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Keep your eye out for pine bark beetles

It has become an epidemic. If you look out your window you can see them everywhere now, rapidly dotting the once-green landscape with their bright orange colors.

For those of you who are confused on the subject, I’m talking about our dying pine trees, not Oregon State fans. If you haven’t noticed yet, take a look out the window and you’ll see mosaics of ponderosa pine trees throughout the valley that are dying as the result of an infestation by the California fivespined ips — a pine engraver beetle that has only recently been found in the area.

Pine beetles tend to attack trees that have been stressed due to drought or wildfire; however, even the ice storm of 2012 and the high winds of the Gorge can weaken trees enough to make them susceptible to infestation. The beetle — which typically attacks the tops of pines where the bark is at its thinnest — bores into the tree and lays eggs that turn into larvae which eventually feed on the living tissue beneath the bark. Within a month of primary infection, a tree will begin to show signs of “top kill:” needle discoloration at the top of the tree that works its way down the stem.

Other signs of infection include beetle bore holes, orange dust at the base of the tree and large amounts of pitch exuding from the bark and bore holes. Healthy stands of trees can withstand the beetle; however, in conditions of stress, tree mortality can be high.

So, what can you do? The most important thing to consider when faced with infection by the CFI is proper tree care and timing. It may be tempting to immediately prune the infected branches; however, this can further weaken the tree during the dry months and provide further fodder for beetles in flight looking for a host.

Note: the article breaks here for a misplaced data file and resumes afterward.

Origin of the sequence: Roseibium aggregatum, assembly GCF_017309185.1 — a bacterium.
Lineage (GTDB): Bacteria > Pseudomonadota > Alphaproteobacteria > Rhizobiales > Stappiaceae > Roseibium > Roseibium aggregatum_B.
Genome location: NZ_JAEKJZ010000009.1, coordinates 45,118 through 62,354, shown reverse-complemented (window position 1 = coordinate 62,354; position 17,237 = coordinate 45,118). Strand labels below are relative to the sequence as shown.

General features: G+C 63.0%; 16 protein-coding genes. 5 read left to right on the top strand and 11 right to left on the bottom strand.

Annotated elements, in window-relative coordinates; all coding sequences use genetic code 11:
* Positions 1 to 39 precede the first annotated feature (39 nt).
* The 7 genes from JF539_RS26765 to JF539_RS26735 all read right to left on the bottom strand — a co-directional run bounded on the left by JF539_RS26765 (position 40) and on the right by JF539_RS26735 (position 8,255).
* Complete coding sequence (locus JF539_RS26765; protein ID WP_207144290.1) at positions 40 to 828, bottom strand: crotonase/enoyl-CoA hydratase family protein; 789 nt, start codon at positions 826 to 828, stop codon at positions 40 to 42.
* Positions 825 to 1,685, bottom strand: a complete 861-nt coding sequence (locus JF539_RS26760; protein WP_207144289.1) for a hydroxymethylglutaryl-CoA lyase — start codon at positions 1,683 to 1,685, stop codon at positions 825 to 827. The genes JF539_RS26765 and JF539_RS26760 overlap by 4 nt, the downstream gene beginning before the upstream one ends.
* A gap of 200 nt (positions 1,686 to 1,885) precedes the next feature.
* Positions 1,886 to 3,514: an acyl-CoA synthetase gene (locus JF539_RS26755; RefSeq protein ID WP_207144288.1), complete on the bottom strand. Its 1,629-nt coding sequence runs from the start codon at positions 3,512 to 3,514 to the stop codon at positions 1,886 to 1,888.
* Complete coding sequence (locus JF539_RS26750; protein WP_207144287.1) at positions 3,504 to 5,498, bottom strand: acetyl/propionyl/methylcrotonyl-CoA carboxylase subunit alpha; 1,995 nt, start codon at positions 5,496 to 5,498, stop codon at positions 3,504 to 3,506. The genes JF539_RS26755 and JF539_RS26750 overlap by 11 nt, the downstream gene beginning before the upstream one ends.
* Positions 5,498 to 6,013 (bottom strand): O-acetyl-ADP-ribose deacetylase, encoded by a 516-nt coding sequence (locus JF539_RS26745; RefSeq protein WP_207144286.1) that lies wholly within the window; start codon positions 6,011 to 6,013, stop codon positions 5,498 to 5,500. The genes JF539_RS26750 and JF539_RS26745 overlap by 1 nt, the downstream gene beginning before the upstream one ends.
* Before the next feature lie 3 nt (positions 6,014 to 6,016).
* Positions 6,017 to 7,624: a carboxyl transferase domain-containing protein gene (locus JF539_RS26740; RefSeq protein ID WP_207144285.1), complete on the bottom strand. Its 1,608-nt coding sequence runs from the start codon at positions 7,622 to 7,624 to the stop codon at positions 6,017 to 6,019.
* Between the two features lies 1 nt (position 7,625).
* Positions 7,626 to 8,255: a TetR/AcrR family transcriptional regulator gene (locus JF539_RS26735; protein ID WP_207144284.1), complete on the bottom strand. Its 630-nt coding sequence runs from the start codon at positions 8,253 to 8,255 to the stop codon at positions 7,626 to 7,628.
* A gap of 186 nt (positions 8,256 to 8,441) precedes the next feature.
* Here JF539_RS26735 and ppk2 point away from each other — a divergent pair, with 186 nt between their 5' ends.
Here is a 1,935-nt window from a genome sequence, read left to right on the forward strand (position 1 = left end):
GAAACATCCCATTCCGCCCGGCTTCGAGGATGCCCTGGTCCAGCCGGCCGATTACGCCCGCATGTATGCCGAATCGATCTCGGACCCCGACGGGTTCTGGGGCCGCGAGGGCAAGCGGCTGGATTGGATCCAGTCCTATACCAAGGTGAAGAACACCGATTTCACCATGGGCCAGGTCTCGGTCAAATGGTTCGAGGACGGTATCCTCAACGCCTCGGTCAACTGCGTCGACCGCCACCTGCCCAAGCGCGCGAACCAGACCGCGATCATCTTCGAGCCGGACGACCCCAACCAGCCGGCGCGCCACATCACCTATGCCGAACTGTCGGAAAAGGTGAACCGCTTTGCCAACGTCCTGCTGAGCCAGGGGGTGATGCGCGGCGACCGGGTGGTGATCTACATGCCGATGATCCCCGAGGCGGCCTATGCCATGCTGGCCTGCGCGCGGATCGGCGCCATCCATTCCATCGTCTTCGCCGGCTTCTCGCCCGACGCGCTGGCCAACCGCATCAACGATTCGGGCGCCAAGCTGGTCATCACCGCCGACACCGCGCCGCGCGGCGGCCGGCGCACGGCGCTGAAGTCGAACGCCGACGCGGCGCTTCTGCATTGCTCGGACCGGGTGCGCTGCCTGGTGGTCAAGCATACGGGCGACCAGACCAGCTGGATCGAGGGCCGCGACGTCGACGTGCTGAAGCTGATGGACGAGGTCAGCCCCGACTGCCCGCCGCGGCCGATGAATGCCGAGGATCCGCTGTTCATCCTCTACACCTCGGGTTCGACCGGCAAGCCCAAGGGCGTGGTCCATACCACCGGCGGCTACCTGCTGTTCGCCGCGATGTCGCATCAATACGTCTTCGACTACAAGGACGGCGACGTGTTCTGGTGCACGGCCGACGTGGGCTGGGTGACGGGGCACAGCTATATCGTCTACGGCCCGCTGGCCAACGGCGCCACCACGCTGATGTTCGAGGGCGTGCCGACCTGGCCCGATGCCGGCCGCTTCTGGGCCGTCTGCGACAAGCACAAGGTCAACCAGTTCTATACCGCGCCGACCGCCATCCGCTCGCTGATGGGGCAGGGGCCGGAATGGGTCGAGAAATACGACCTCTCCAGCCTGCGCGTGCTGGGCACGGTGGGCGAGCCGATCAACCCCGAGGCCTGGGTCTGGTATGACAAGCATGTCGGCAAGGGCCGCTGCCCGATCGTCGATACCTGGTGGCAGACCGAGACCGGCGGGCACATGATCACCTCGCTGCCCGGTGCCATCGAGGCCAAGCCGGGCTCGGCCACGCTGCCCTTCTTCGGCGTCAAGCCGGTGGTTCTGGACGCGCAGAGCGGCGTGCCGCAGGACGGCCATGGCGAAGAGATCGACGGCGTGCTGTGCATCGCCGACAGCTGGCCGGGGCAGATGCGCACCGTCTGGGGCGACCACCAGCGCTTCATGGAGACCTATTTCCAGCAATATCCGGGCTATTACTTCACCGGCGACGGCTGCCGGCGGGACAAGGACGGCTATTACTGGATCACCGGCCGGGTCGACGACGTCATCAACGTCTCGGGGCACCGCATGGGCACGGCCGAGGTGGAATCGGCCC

Pruning and removal of infected trees should be postponed and only occur from mid-October to January, when beetles are dormant and tree stress is low. During the fall and winter months when it is appropriate to prune infected trees, trimmings and slash should be chipped or burned to reduce food for future broods, and bark removed from any material intended for firewood.

While October may seem like a long way off to care for your trees, there are still things that you can do now to help reduce the summer stress on your trees. Watering your trees two to three times per month for an hour during the hottest part of the summer will significantly reduce stress levels and make them more resilient to both the fivespined ips and fire. When watering, be sure to water at least 3 feet away from the trunks of established trees, using a soaker house or bubbler to moisten 2-3 feet below the surface of the soil.

For further questions on the California fivespined ips and how to keep your home safe this fire season, contact the Hood River Fire Services Wildfire Prevention Hotline at 541-436-0655 or firemarshal@hoodriverfire.com.

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Jon Gehrig is the wildfire prevention coordinator for Hood River County Fire Services.

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